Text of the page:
National Democratic Party 1,187 0.15 0
Communist Party of Namibia 810 0.10 0
Valid votes 800,567 98.70
Invalid votes 10,576 1.30
Total (turnout %) 811,143 100.0 72
Source: Electoral Commission of Namibia

By region[edit]

Region APP CP CoD DPN DTA MAG NMDC NDP Nudo RDP RP Swanu Swapo UDF
Caprivi 105 20 263 43 502 17 24 150 107 5,489 317 97 16,076 59
Erongo 371 29 512 96 1,337 861 87 88 2,193 9,634 876 369 40,057 6,301
Hardap 226 111 633 362 2,900 698 316 99 170 5,298 684 164 10,154 310
ǁKaras 471 79 570 746 1,789 394 65 122 318 6,970 537 255 20,345 184
Kavango 7,110 99 250 88 2,390 51 53 154 224 2,638 412 332 47,798 200
Khomas 1,138 120 1,311 235 3,775 1,447 277 177 5,458 27,461 1,812 1,016 81,336 3,398
Kunene 68 41 233 62 5,858 221 60 41 2,041 2,416 186 133 11,589 5,612
Ohangwena 34 19 140 11 88 11 23 33 55 7,967 123 357 92,447 65
Omaheke 204 51 218 87 2,141 431 653 72 5,398 3,126 582 1,016 11,603 763
Omusati 38 18 149 26 156 16 34 46 511 1,584 64 313 100,890 76
Oshana 103 125 268 28 581 29 30 39 161 6,483 96 228 75,271 86
Oshikoto 247 28 327 27 338 164 30 56 241 3,587 165 264 67,100 524
Otjozondjupa 677 63 488 130 3,518 669 117 119 7,522 7,725 669 451 26,794 1,906
Source: "Your Guide to the Results. Facts and Figures". Election supplement to The Namibian, 25 November 2014, p.2

Delay controversy[edit]

Final results were announced on 4 December, the longest delay between voting and the publication of results of any Namibian election (6 days).[12] The Electoral Commission of Namibia (ECN) blamed the delay on a recent amendment to the Electoral Act which had caused "logistical nightmares [they had] never experienced before" and a "cumbersome" verification process.[12] The ECN had received criticism from political parties, civil societies and the general public for the delay. Following publication of the results, 8 of the 13 opposition parties stated that they did not accept the results and were instructing their lawyers to challenge the ECN in court "for contravening the electoral law of the country".[12] Electoral observers have pronounced the polls to be free and fair but recommended that the ECN speed up the counting process and free up access to the media for all parties.[13]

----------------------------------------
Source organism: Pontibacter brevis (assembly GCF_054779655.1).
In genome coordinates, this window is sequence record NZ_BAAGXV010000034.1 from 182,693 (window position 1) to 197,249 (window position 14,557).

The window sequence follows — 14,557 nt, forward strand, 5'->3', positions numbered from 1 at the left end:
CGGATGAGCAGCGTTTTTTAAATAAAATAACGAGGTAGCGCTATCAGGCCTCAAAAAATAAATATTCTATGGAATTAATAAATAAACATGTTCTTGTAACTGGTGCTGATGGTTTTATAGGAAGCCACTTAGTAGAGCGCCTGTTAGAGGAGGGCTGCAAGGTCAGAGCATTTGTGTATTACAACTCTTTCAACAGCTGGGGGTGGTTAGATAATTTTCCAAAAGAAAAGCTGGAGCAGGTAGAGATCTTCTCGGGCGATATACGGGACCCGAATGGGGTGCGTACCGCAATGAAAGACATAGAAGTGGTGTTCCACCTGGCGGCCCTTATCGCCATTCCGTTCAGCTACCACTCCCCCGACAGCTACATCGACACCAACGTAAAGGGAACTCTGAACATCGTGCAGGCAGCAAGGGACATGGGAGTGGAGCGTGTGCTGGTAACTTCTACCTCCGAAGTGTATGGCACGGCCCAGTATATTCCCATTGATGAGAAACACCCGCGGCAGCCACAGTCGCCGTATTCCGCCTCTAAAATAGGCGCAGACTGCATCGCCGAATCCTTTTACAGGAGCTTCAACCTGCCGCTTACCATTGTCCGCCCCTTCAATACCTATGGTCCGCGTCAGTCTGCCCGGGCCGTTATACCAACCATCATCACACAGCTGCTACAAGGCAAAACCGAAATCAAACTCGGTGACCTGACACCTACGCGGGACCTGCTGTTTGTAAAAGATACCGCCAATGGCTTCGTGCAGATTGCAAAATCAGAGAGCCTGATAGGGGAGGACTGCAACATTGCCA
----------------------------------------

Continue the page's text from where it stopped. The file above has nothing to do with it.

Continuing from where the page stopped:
Accuracy controversy[edit]

The accuracy of the results of this election has been questioned, not only by the defeated opposition parties but also by the Namibian Society of Human Rights (NSHR). The voters roll was the main subject of contention, having contained 1 181 835 entries at the time of first publication six weeks prior to the election but shrinking to 820 305 entries within a matter of days.[14] Also the voter turnout has been questioned as there were a number of constituencies that had a turnout of over 100%, on top of the list Windhoek East with 191%, Okatyali with 189%, and Ohangwena with 175%. Further "minor" concerns were people being allowed to vote on behalf of someone else, voters asked to disclose their political affiliation at polling stations, and people allowed to vote twice.[14]

References[edit]

  1. ^ Namibia president re-elected: official results AFP, 4 December 2009
  2. ^ a b Large Victory Likely for Namibia Governing Party New York Times, 28 November 2009
  3. ^ Vote SWAPO Party, Vote Pohamba for President SWAPO Party official website
  4. ^ Namibia: Pohamba for 2009 polls. News 24.com.
  5. ^ Nudo submits Presidential candidate New Era, 16 October 2009
  6. ^ Namibia hit by legal rows ahead of elections. BBC News. November 26, 2009.
  7. ^ Maletsky, Christof (November 26, 2009). Poll ban heads to court. The Namibian.
  8. ^ Namibian High Court says rights body can observe elections. Afrique en ligne. November 27, 2009.
  9. ^ Local, regional council elections shifted to 2010. The Namibian, 13 March 2009
  10. ^ "Incumbent wins big in Namibian presidential vote". Associated press. 6 December 2009. Retrieved 7 December 2009. 
  11. ^ 27 - 28 Nov 2009 Presidential Elections.pdf Electoral Commission of Namibia
  12. ^ a b c Nyanagove, Patience (3 December 2009). "Expect full election results tomorrow – ECN". Informanté. Retrieved 7 December 2009. 
  13. ^ "Namibia president re-elected: official results". AFP. 4 December 2009. Retrieved 7 December 2009. 
  14. ^ a b Menges, Werner (17 December 2009). "Parties file election case". The Namibian. Retrieved 17 December 2009. 

External links[edit]